Background and purpose: Persistent dizziness and balance problems have been reported in some patients with unilateral vestibular pathology. The purpose of this case series was to address the examination and treatment of musculoskeletal dysfunction in patients with unilateral vestibular hypofunction.
Case description: The musculoskeletal system was evaluated with the Global Physiotherapy Examination, dynamic balance was measured during walking with triaxial accelerometers positioned on the lower and upper trunk, and symptoms and functional limitations were assessed with standardized self-report measures. The 4 included patients had symptoms of severe dizziness that had lasted more than 1 year after the onset of vestibular dysfunction and a moderate level of perceived disability. Musculoskeletal abnormalities typically included postural misalignment, restricted abdominal respiration, restricted trunk movements, and tense muscles of the upper trunk and neck. The patients attended a modified vestibular rehabilitation program consisting of body awareness exercises addressing posture, movements, and respiration.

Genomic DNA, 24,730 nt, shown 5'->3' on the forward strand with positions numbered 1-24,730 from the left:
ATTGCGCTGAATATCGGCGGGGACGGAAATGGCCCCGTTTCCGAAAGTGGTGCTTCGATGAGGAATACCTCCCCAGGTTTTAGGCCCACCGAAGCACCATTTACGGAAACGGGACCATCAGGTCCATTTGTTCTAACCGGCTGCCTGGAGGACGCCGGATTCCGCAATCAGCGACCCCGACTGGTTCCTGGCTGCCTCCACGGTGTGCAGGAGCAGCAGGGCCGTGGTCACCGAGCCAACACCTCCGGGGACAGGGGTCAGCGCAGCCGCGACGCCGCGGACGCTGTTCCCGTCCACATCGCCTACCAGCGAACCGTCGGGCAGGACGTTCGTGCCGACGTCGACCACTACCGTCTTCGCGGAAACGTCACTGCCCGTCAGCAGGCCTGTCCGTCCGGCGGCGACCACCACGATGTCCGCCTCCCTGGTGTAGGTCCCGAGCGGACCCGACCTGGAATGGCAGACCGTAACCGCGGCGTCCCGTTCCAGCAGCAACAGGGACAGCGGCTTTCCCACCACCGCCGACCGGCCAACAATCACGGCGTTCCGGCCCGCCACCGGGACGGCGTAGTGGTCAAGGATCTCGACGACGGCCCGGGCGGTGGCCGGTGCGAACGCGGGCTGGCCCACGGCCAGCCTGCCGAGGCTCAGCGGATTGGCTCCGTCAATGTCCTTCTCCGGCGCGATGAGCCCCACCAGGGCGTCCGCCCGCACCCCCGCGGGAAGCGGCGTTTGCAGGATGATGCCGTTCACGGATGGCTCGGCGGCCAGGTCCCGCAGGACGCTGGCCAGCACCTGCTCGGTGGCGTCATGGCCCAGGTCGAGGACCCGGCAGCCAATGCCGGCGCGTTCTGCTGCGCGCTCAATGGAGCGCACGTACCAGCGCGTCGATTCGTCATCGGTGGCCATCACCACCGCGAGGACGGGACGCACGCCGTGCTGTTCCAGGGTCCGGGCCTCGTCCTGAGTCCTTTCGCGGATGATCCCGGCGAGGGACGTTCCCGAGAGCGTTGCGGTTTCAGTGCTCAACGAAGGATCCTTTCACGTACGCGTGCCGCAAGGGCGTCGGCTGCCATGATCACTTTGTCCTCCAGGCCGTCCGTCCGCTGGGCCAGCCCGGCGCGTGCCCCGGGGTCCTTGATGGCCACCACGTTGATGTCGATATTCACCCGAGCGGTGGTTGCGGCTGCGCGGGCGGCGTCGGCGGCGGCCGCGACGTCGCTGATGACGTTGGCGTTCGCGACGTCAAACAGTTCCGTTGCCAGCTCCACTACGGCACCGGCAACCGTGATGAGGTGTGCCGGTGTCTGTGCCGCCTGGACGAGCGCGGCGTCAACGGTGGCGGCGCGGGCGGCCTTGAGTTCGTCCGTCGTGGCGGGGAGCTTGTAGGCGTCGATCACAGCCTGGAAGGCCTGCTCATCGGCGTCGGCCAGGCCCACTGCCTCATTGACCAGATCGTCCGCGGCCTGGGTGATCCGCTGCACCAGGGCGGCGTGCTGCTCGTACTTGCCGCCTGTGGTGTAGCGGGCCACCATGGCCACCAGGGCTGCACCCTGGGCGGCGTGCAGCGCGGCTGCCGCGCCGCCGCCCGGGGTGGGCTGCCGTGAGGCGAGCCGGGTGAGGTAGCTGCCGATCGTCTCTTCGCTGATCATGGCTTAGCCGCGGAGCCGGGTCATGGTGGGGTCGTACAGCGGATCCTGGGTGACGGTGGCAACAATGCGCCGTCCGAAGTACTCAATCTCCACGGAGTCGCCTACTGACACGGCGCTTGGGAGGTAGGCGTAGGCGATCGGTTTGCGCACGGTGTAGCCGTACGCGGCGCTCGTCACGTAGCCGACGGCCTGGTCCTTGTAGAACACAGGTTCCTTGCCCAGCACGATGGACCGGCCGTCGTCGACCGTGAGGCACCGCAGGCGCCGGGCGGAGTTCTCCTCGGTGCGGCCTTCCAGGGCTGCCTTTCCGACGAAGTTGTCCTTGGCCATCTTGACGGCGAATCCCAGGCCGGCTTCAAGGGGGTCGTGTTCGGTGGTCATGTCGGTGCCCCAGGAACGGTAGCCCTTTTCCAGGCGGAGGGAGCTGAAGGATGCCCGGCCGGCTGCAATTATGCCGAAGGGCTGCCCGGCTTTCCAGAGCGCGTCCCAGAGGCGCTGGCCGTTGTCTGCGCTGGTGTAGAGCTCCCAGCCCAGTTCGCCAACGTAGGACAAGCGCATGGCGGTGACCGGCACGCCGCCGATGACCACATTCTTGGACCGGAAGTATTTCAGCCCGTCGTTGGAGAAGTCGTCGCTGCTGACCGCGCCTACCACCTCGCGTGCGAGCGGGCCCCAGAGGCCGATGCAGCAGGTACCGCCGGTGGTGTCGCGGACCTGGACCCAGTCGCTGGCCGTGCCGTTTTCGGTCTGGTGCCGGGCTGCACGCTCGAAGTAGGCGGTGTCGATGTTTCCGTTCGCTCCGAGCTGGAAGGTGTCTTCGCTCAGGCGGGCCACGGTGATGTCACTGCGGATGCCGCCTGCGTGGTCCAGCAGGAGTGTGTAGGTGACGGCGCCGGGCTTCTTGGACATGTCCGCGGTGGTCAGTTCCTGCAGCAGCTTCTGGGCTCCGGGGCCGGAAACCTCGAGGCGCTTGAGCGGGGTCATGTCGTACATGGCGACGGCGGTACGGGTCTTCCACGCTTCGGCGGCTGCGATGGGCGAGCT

Outcomes: After the intervention, self-reported symptoms and perceived disability improved. Improvements in mobility and positive physical changes were found in the upper trunk and respiratory movements. The attenuation of mediolateral accelerations (ie, body oscillations) in the upper trunk changed; a relatively more stable upper trunk and a concomitantly more flexible lower trunk were identified during walking in 3 patients.
Discussion: The recovery process may be influenced by self-inflicted rigid body movements and behavior strategies that prevent compensation. Addressing physical dysfunction and enhancing body awareness directly and dizziness indirectly may help patients with unilateral vestibular hypofunction break a self-sustaining cycle of dizziness and musculoskeletal problems. Considering the body as a functional unit and including both musculoskeletal and vestibular systems in examination and treatment may be important.
© 2014 American Physical Therapy Association.